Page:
Navigating Mexico: The Right Time to Write a Will
By JUAN DE JESÚS BREENE
Nobody wants to think about their own mortality, and sitting down to write a will is about a blatant a reminder of that fact as you can find.
Which is why more than 75 percent of Mexicans die intestate.
But as hard as it may be to confront the possibility of your own death, writing a last will and testament is the one sure way you can guarantee that your estate — be it big or small — passes to the person or persons you want to have it.
The process of getting a will written and formalized in Mexico is surprising quite simple.
Mexican laws concerning wills are pretty draconian, dating back to a time when most citizens did not read or write, so the language is quite odd, but that should not be an obstacle.
Whether you are a Mexican citizen or a legal resident, have assets or not, a will, even if you are young, is a great idea.
And writing a will is even more important for those without family in Mexico.
Without a will, after your death, certain things will kick-in automatically for the next of kin, but this can be costly and take time. If large assets are involved, a probate court may be necessary.
So if you care about those who will have to pick up the pieces after your death, do them a favor and write a will.
The price for getting a will varies slightly from state to state, but for the simplest type of will, the cost is about $80.
There is a special discount every year during the month of September, when you are assigned a participating notary.
Many notaries will give the September price year round, and there is an even deeper discount for seniors.
There are actually eight types of wills in Mexico, but the two most common are a public open will and a public closed will.
All wills are registered nationally so upon death, even if the deceased did not share the will with someone, the will can be traced.
How? Through the notary public.
That is where all things related to writing a will begin and where they end.
Anyone over 18, even those without assets, can go to a notary to begin the process.
You are charged per beneficiary, so it is easier to name a sole executor, along with a substitute, and while you could list specific properties or assets, the easiest thing to do is just describe how you wish things to be divided: “equally among my x number of living children,” or “50 percent to San Vicente Orphanage and 50 percent to the Mexico City Opera.”
The notary’s job is to listen to your wishes and construct them in text in such a way that your wishes are respected and not easily contested.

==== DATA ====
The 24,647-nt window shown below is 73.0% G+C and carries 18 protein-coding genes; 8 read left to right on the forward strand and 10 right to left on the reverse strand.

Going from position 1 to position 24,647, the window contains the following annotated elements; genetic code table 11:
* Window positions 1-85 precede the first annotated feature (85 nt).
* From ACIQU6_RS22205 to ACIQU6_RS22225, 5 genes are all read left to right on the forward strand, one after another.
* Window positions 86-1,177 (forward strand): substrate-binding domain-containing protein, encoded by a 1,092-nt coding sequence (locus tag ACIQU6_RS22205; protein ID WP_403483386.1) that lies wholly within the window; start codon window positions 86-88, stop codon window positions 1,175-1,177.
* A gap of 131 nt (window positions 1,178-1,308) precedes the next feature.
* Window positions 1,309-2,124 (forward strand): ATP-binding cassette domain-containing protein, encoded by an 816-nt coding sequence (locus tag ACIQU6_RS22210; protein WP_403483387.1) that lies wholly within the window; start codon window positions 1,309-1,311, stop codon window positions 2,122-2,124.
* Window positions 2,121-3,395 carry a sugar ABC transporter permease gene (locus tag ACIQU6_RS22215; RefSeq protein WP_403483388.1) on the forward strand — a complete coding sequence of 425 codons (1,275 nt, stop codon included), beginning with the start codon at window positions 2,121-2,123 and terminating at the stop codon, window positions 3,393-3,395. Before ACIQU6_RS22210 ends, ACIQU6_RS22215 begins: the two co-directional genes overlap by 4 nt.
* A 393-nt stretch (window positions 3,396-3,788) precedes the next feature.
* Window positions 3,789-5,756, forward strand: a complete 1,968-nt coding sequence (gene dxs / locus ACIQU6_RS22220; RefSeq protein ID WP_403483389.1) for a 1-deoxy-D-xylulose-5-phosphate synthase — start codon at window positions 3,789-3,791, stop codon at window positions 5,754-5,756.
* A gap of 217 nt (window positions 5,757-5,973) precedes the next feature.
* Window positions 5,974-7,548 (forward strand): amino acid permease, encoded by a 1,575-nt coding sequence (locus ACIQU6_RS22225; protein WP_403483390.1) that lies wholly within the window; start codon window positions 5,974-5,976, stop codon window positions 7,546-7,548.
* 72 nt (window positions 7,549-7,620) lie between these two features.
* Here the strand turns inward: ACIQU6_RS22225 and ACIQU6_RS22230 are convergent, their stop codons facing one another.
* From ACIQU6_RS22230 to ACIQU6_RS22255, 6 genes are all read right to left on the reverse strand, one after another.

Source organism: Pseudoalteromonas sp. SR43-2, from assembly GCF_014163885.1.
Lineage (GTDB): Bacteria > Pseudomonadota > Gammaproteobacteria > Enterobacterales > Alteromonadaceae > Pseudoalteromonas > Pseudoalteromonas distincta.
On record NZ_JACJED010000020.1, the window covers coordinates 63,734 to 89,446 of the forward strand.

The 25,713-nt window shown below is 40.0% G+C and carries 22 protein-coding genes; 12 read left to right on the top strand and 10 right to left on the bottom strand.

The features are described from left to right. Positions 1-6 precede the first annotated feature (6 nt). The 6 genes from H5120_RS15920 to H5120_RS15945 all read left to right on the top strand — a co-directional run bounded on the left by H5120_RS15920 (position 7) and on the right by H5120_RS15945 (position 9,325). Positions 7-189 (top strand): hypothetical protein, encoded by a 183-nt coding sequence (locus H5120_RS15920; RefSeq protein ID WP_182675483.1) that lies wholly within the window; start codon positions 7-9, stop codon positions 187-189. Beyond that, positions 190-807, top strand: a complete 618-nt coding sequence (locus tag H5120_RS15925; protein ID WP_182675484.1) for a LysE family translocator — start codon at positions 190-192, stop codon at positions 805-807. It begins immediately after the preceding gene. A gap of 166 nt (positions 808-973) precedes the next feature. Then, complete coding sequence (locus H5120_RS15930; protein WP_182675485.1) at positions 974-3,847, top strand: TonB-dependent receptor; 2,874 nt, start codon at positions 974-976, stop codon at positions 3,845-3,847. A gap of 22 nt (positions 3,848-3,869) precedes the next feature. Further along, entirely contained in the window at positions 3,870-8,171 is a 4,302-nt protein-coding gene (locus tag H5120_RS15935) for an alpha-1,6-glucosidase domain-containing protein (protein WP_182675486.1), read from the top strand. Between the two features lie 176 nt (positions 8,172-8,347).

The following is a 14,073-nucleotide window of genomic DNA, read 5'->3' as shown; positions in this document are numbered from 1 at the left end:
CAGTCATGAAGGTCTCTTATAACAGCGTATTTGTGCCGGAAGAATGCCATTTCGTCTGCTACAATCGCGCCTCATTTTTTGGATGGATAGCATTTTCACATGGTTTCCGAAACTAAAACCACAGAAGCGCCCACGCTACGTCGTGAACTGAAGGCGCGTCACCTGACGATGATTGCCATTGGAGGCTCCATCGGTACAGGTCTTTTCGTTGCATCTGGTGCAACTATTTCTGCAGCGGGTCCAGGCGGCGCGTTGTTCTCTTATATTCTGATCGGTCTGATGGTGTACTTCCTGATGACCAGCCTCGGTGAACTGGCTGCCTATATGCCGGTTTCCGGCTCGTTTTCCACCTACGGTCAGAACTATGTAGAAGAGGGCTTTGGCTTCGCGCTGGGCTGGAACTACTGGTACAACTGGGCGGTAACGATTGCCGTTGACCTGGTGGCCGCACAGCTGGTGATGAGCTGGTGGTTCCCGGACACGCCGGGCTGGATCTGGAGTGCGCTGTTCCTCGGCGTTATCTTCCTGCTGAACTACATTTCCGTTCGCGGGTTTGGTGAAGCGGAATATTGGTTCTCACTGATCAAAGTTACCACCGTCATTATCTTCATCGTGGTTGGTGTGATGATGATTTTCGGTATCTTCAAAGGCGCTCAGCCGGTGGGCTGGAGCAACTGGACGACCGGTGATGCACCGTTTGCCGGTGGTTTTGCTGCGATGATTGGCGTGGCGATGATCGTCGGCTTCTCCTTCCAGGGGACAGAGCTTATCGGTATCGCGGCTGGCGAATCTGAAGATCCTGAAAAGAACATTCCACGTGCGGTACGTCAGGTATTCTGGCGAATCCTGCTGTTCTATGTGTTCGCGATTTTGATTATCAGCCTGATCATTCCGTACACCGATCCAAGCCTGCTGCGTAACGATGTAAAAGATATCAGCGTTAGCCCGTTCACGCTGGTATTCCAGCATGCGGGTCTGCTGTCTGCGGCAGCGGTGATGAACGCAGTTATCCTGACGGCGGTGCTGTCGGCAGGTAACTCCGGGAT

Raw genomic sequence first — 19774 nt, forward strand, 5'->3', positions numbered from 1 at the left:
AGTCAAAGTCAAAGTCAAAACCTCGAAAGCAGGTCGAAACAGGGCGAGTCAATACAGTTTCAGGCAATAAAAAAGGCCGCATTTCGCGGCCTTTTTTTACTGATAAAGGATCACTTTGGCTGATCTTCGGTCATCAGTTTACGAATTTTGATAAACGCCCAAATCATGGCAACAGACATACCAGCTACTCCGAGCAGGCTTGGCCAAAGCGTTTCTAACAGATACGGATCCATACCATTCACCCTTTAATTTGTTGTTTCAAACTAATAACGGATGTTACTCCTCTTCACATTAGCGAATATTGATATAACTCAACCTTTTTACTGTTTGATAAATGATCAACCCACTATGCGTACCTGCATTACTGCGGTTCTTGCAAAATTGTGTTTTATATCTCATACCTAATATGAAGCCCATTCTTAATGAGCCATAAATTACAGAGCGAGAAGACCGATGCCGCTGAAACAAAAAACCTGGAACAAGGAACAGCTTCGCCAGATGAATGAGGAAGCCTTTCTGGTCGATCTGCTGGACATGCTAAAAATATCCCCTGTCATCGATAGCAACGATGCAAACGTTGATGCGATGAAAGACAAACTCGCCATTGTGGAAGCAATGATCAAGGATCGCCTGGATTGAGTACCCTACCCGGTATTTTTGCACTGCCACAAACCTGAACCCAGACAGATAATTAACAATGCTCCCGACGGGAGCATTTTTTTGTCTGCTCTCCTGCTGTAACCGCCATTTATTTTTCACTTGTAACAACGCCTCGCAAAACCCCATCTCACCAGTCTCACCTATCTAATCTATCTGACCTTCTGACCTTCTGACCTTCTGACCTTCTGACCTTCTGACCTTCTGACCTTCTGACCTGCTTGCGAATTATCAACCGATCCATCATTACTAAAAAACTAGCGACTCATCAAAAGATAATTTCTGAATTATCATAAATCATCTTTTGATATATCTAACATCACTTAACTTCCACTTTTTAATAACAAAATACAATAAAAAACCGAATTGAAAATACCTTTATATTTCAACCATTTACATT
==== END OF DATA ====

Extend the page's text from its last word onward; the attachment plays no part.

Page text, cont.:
No witnesses are generally needed, but some notaries are strict and still require them. Most will just use their office staff.
For a closed public will, witnesses are required and they attest that they saw the notary receive the will in a closed sealed envelope, the contents of which can only be revealed after death.
While most people share their will with close family or the executor as open, there are some who prefer this more dramatic closed approach.
You will need all of the usual identifications for the notary to draw it up and give you an unofficial copy to review.
The will will list your parents, your children and the like.
From there, you pay the fee, the notary registers the will in the national data base and you return in a few weeks with the final will that has numerous stamps, stickers and, of course, the notary’s signature, followed by copies of the official identifications you presented.
You have the original will and the notary has a copy, with the national data base able to track the will back to the notary you select if your copy is ever lost.
Yes, a will can be changed at anytime.
Most notaries will recommend generic statements that work forever like “all of my assets at my death.” However, your wishes can be as specific as you choose.
What if you just write it out in your own handwriting?
That is considered a will in Mexico and has a name, ológrafo, which might be a good word for playing Scrabble in Spanish, but most people have never heard the term, which might be loosely translated as holograph.
It is not considered valid if it is not registered.
A will in Mexico is only about distribution of assets and not what makes its way into wills we see in the movies with end-of-life medical requests or spreading ashes in Cancun.
When will your last will not be respected in Mexico?
There are basically two instances: If you have real estate property and you wrote into the deed, the escrituras, a specific beneficiary, that is what will be respected first, if that person or institution exists. Banks will honor the person you listed as the beneficiary on the account or investment, independent of what your will says unless there is a court battle.
So, getting a will written in Mexico is really not that hard, and is definitely worth doing for your peace of mind, and those of your heirs.